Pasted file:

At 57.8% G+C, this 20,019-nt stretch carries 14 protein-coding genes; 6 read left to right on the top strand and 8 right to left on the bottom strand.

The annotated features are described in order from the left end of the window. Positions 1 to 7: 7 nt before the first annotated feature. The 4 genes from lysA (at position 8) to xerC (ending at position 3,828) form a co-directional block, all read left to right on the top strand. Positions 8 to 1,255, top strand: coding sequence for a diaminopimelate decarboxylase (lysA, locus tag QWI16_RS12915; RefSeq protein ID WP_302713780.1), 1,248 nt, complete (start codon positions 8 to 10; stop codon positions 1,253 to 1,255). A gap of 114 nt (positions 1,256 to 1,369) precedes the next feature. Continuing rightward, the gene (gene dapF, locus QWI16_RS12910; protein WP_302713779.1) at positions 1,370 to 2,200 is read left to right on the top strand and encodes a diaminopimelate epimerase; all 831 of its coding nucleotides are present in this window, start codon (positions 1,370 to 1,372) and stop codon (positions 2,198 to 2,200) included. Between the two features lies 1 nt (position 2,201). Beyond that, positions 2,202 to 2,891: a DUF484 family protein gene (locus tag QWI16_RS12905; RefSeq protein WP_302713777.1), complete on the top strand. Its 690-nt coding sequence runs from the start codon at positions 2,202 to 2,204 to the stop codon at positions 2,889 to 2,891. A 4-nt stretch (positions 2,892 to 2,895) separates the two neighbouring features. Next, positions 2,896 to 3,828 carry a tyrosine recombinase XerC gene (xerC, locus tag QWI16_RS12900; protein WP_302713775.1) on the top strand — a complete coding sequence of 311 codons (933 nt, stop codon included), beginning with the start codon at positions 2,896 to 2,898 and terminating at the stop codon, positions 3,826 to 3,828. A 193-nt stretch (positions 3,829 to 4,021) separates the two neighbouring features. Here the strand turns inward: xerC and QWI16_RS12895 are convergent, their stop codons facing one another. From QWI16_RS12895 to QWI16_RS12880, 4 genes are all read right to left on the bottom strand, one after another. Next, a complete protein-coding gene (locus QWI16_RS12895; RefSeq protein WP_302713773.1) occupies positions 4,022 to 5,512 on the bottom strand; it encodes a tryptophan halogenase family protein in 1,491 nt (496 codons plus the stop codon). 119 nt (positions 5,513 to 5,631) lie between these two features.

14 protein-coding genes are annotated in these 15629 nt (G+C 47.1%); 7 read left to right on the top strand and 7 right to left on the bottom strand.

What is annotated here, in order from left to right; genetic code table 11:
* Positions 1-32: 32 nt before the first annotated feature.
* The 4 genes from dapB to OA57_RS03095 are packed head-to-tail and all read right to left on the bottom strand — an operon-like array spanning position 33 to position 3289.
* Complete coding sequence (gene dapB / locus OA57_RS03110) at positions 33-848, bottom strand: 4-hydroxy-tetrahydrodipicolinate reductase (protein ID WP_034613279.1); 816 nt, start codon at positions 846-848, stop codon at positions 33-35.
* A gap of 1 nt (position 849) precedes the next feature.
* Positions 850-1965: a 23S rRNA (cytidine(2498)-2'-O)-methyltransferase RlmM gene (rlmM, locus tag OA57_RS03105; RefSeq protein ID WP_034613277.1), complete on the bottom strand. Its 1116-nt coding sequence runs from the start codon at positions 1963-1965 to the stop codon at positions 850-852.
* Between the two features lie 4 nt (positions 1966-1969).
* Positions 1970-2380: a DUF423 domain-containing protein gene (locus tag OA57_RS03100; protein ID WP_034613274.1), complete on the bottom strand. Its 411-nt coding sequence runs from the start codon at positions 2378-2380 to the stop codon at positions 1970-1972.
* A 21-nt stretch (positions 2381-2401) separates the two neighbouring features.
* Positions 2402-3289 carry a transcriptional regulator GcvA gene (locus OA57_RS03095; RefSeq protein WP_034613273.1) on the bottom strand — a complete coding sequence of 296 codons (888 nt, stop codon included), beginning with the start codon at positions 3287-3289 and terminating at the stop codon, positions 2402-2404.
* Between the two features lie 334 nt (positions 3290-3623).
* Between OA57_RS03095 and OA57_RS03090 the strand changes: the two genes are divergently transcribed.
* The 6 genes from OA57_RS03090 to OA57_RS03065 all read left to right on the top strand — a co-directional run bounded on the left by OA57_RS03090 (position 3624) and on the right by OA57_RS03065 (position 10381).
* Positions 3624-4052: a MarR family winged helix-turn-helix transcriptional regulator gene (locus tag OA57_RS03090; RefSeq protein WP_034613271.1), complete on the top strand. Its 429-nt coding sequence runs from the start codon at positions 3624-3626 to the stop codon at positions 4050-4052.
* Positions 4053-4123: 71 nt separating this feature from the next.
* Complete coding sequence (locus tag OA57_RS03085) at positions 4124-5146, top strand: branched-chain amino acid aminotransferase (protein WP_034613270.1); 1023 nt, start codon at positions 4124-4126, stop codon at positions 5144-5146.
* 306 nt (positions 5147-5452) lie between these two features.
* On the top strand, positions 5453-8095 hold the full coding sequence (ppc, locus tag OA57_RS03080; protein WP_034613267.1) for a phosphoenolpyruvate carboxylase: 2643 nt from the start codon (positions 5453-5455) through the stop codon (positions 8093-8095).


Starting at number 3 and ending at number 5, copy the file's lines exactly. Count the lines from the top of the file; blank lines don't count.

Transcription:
14 protein-coding genes are annotated in these 15629 nt (G+C 47.1%); 7 read left to right on the top strand and 7 right to left on the bottom strand.

What is annotated here, in order from left to right; genetic code table 11:
* Positions 1-32: 32 nt before the first annotated feature.